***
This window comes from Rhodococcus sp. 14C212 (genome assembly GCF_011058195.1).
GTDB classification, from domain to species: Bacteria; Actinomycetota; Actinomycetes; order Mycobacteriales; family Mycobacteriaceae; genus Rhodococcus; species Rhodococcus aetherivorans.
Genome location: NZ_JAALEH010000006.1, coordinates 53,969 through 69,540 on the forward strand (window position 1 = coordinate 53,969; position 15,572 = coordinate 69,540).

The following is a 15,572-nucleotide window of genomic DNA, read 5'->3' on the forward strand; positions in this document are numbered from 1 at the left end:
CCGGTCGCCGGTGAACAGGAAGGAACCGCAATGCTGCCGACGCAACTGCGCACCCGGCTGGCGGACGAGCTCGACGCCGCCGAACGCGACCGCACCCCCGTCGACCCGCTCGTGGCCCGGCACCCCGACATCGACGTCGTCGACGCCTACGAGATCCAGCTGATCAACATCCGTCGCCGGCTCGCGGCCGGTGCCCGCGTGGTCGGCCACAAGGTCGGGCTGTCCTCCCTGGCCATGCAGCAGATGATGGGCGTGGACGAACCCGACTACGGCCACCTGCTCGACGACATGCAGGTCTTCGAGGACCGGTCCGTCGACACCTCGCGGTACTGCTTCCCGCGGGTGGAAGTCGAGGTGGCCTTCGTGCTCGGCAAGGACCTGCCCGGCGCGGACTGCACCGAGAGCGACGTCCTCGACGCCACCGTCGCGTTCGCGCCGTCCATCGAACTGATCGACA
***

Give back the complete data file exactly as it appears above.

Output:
This window comes from Rhodococcus sp. 14C212 (genome assembly GCF_011058195.1).
GTDB classification, from domain to species: Bacteria; Actinomycetota; Actinomycetes; order Mycobacteriales; family Mycobacteriaceae; genus Rhodococcus; species Rhodococcus aetherivorans.
Genome location: NZ_JAALEH010000006.1, coordinates 53,969 through 69,540 on the forward strand (window position 1 = coordinate 53,969; position 15,572 = coordinate 69,540).

The following is a 15,572-nucleotide window of genomic DNA, read 5'->3' on the forward strand; positions in this document are numbered from 1 at the left end:
CCGGTCGCCGGTGAACAGGAAGGAACCGCAATGCTGCCGACGCAACTGCGCACCCGGCTGGCGGACGAGCTCGACGCCGCCGAACGCGACCGCACCCCCGTCGACCCGCTCGTGGCCCGGCACCCCGACATCGACGTCGTCGACGCCTACGAGATCCAGCTGATCAACATCCGTCGCCGGCTCGCGGCCGGTGCCCGCGTGGTCGGCCACAAGGTCGGGCTGTCCTCCCTGGCCATGCAGCAGATGATGGGCGTGGACGAACCCGACTACGGCCACCTGCTCGACGACATGCAGGTCTTCGAGGACCGGTCCGTCGACACCTCGCGGTACTGCTTCCCGCGGGTGGAAGTCGAGGTGGCCTTCGTGCTCGGCAAGGACCTGCCCGGCGCGGACTGCACCGAGAGCGACGTCCTCGACGCCACCGTCGCGTTCGCGCCGTCCATCGAACTGATCGACA